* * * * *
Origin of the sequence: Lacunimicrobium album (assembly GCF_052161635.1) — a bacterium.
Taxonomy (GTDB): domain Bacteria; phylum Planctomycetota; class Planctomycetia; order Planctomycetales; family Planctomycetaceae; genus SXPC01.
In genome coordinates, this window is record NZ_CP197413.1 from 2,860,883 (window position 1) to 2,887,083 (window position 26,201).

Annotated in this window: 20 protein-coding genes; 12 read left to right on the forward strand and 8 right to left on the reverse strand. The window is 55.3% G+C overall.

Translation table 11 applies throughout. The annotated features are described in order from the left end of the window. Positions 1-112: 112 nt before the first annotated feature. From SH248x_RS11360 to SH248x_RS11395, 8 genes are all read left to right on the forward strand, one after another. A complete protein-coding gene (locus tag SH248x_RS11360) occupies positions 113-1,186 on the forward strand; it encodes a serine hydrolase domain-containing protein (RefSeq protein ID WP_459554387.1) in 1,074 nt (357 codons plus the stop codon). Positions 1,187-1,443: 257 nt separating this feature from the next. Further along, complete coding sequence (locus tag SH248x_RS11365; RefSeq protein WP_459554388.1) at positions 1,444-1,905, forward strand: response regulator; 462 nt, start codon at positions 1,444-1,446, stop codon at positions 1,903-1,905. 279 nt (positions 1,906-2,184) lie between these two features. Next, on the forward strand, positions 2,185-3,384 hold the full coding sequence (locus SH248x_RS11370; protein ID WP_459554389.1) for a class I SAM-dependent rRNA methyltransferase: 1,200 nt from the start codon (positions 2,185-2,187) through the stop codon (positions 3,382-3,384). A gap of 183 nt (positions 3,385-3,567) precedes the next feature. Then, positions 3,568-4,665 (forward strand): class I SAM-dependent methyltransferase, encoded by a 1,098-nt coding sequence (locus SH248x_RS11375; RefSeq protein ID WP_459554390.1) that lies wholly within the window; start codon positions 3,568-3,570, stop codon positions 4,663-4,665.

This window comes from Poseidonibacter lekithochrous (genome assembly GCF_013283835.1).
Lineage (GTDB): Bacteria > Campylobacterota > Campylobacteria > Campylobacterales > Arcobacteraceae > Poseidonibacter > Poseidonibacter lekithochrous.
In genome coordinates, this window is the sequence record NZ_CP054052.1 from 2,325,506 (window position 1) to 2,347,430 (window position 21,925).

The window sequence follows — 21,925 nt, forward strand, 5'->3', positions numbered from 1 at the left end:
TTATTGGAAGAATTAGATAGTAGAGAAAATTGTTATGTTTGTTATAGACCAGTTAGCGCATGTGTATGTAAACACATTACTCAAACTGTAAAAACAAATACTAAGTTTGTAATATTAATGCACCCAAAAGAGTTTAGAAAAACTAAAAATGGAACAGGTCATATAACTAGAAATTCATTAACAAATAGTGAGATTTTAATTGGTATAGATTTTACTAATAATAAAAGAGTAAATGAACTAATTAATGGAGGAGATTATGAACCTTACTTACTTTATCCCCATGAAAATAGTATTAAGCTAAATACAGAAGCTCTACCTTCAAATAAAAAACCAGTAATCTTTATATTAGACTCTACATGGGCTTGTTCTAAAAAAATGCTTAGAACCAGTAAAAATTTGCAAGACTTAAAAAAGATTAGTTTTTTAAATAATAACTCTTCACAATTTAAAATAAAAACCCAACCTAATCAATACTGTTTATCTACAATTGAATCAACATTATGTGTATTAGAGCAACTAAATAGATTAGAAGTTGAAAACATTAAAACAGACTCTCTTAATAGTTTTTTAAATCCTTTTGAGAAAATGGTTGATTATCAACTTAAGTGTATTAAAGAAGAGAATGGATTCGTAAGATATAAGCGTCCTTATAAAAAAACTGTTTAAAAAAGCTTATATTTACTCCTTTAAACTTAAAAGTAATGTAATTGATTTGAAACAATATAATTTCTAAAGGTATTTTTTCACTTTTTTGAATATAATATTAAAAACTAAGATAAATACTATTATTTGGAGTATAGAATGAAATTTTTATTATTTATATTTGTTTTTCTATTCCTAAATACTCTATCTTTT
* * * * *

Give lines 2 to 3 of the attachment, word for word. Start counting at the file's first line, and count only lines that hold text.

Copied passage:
Taxonomy (GTDB): domain Bacteria; phylum Planctomycetota; class Planctomycetia; order Planctomycetales; family Planctomycetaceae; genus SXPC01.
In genome coordinates, this window is record NZ_CP197413.1 from 2,860,883 (window position 1) to 2,887,083 (window position 26,201).